The Beatles’ “last song ever,” released 61 years after their first single, was bound to be significant.
But how did John Lennon’s lo-fi, 40-something-year-old cassette recording of Now and Then — deemed “fucking rubbish” by George Harrison during the failed 1995 attempt to revive the song — become an instant No. 1 chart hit and worthy addition to the Beatles’ catalogue in 2023?
Beyond the AI-assisted salvage of Lennon’s voice from the noisy cassette, it is worth examining Lennon’s raw materials, and the strategies that made the unfinished late-1970s musical sketch a Beatles’ song.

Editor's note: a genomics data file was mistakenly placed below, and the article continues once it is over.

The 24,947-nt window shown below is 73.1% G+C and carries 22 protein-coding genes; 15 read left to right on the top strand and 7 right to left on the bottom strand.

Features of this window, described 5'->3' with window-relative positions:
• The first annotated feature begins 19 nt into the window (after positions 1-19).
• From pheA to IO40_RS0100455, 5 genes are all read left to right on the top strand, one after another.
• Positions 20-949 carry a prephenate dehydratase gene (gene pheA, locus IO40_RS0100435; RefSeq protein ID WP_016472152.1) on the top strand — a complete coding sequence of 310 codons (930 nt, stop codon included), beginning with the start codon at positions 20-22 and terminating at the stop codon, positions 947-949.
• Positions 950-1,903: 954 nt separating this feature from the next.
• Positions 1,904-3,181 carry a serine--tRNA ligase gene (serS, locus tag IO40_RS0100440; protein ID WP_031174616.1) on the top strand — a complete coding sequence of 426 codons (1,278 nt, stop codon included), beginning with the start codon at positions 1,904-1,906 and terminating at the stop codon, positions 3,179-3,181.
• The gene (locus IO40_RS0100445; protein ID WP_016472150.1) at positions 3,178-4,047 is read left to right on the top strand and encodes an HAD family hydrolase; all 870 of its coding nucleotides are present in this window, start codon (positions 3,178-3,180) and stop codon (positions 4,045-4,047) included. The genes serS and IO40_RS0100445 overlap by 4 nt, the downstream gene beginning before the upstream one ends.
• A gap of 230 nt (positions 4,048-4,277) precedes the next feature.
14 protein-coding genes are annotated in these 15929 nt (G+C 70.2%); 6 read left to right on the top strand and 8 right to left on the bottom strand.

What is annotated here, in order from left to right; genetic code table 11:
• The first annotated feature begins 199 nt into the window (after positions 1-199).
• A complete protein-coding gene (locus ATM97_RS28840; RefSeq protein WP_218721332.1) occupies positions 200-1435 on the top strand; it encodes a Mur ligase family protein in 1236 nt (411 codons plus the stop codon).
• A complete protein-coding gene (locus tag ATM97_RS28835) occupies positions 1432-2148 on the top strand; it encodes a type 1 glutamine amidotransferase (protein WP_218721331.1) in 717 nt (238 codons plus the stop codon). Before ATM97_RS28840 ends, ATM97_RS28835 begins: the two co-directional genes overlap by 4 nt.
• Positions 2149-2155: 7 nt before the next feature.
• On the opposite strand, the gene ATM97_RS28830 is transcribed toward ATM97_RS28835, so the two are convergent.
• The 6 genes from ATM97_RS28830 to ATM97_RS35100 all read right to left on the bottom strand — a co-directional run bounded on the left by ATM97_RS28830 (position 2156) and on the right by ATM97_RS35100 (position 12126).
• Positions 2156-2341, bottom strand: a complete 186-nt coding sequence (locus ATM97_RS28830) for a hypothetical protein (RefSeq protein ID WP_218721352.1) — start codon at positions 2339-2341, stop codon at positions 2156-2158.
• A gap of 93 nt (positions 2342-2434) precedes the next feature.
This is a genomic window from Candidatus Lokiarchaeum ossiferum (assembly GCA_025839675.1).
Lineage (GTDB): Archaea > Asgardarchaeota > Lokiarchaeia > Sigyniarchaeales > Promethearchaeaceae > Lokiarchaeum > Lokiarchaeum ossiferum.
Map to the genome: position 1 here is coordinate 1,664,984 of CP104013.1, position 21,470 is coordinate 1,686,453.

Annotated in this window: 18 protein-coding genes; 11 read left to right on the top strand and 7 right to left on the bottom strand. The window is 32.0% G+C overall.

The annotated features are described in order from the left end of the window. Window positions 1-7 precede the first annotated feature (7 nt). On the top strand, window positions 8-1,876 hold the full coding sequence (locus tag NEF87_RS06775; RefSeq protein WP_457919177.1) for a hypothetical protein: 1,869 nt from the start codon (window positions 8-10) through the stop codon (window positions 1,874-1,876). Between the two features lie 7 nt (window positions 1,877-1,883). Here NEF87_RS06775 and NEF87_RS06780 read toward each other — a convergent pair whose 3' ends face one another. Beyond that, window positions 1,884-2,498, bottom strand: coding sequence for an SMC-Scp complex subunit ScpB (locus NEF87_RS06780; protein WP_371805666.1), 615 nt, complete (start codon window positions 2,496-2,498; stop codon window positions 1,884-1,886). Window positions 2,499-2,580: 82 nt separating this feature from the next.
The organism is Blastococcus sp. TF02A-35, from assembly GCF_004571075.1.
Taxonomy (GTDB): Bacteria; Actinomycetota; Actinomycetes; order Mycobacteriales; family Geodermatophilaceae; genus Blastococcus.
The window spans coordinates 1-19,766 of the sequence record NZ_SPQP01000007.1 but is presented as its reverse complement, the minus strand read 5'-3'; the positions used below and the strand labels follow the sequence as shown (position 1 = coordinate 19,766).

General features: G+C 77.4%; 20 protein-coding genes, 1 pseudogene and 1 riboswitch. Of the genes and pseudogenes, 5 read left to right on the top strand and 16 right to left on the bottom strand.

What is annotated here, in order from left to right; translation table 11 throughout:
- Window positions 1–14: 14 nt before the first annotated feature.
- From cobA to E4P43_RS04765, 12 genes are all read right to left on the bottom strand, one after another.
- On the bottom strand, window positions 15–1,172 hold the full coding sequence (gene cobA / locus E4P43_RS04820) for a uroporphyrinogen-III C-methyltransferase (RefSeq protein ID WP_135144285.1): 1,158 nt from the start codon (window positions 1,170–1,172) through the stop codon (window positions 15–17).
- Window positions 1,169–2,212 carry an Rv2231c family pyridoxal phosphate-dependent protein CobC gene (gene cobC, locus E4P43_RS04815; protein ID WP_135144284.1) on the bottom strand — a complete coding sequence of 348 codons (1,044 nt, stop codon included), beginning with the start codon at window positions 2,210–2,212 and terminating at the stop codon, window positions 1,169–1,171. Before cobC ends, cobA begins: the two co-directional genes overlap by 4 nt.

Had Harrison told Lennon himself that the song was rubbish, Lennon might have responded, “Well I’m not finished with it yet, am I mate?”
Lennon’s original “demo tape” was not made for formal presentation (to a music publisher, for instance).
It was a personal memorandum to capture basic song ideas — something musicians do all the time. If they stopped there, Yesterday would be Scrambled Eggs, and the Rolling Stones’ Satisfaction would be one minute of Keith Richards’s signature riff and 45 minutes of snoring.
Source: Steven Baur/theconversation.com